Tracking DC's Progress on Children's Mental Health

2016 Update on Children's Mental Health Progress l Download All Reports

Monitoring Progress

A 2-year old girl whose mother is shot to death while holding her. A 12-year-old boy so behind in school he gets depressed and drops out. A homeless 18-year-old who faces daily anxiety about where he will sleep. These are just three of the many faces of children's mental health in the District.

All DC children deserve mental health services that will allow them to learn in school, live with their families and thrive in our community.

Children's Law Center advocates to increase the number of providers, improve funding and break down barriers that prevent children from getting the mental health care they need. Since 2012, we have released an annual report chronicling the District's improvements and failures in meeting children's mental health needs. Those updates are below.


2016 Update

Children's Law Center issued its 2016 Update on Evaluating DC's Progress in Meeting Children's Mental Health Needs on May 5.

Report Shows Steady Progress

2016 Mental Health Report

The report shows more children are being connected to mental health treatment than ever before:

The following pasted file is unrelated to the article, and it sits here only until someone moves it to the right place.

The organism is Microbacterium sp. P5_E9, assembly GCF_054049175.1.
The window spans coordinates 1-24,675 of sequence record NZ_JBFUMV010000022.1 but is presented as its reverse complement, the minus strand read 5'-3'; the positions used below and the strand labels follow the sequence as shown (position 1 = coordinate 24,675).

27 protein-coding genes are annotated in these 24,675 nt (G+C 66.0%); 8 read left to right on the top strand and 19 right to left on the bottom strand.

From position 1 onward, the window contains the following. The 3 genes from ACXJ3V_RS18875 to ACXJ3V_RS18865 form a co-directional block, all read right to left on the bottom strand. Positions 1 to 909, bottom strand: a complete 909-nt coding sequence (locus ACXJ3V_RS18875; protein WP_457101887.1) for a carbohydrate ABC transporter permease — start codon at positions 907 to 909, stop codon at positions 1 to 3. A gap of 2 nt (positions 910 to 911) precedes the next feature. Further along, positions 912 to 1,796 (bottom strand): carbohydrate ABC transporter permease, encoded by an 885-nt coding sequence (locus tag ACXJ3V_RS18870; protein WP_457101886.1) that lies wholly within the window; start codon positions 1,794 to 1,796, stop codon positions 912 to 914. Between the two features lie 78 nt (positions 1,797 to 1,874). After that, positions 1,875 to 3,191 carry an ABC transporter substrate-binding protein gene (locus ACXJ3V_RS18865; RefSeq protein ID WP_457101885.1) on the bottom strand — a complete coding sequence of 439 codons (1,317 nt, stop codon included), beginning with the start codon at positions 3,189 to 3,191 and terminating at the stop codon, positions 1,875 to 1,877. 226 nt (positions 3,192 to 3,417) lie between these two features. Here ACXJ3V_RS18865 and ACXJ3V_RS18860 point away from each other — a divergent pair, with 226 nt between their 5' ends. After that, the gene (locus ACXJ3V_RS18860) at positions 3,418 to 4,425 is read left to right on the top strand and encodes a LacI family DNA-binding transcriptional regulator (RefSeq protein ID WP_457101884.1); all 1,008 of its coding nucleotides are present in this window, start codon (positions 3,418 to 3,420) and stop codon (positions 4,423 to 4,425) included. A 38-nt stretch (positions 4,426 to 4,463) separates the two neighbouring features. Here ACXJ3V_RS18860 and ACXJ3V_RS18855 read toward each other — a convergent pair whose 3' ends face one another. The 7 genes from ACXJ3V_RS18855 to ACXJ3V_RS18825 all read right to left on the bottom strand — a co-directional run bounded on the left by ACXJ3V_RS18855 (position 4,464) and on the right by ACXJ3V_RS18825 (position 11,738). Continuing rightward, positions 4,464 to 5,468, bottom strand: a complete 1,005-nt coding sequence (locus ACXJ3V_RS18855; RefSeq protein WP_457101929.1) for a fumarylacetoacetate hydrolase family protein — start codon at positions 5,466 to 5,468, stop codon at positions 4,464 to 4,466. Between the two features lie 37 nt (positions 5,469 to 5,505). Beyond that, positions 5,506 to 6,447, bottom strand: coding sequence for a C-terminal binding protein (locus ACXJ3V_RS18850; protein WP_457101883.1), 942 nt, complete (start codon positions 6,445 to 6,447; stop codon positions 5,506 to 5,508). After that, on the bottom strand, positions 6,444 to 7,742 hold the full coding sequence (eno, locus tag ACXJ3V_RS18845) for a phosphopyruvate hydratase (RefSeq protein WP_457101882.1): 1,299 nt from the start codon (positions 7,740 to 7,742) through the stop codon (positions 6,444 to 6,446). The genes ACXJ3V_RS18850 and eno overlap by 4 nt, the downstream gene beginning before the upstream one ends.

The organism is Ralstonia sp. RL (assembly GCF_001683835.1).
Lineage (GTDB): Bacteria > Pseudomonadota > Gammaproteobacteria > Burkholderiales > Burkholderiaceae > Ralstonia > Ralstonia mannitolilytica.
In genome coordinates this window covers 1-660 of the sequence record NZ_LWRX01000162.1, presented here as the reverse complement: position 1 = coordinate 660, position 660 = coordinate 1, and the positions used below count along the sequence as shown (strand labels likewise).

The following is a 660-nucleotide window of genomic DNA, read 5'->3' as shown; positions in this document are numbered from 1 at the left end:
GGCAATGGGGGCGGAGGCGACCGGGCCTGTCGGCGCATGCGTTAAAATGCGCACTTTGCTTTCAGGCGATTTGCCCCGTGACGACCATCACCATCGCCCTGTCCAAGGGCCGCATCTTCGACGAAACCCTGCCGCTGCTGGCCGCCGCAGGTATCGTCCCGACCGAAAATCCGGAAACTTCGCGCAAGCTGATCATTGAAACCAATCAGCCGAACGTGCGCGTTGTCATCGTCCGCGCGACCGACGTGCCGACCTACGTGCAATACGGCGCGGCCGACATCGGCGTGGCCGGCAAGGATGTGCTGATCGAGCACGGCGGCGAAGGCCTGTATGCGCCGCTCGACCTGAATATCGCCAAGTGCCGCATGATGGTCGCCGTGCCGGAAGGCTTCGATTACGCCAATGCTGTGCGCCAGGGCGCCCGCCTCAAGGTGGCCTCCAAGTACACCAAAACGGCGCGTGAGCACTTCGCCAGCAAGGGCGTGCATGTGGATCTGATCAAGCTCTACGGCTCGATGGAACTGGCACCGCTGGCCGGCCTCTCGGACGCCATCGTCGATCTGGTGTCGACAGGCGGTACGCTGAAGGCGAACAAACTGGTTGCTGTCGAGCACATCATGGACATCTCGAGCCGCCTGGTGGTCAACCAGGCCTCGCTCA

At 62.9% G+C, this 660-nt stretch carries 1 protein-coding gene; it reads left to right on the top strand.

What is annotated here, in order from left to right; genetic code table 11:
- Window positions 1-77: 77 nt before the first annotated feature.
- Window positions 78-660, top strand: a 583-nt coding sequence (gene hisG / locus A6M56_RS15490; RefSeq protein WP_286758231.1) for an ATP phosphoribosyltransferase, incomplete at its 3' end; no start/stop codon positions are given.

• About 13,000 children received mental health services last year – a 55% increase since 2012.
  • The progress is because the DC government increased oversight of its network of Medicaid managed-care organizations that provide health care to the majority of low-income children in DC.
  • These healthcare agencies have more than doubled their per-child spending on mental health over five years.

DC is also getting creative about how to meet children’s mental health needs despite a nation-wide shortage of child psychiatrists.

How? By giving pediatricians the tools to fill the gap.

DC has trained pediatricians to identify mental health issues and incentivized them to screen more children, thanks to changes in Medicaid billing. And the new DC-MAP program gives pediatricians access to an on-call network of mental health experts – allowing pediatric practices to treat low-level mental health needs.

Taken together, these steps are moving DC’s mental health system in the right direction for children.

But Gaps Remain

Connecting more children to services, improving timeliness and addressing quality are critical areas where the DC government needs to improve. 

DC's leading mental health agency – the DC Department of Behavioral Health – estimates about 20,000 low-income children are likely to have a diagnosable mental health issue that requires treatment in DC. The government is only reaching 13,000 today. That’s a large gap.

And the DC government’s own reporting shows most children still wait far too long for treatment and the overall quality of services is poor.

Children's Law Center's 2016 report shows that the Mayor and DC's agencies providing mental health services have much more work to do to achieve the goal of serving all children with mental health needs. But progress to date proves we can get there.

 


Read the Reports

For more information, you can access Children's Law Center's reports here: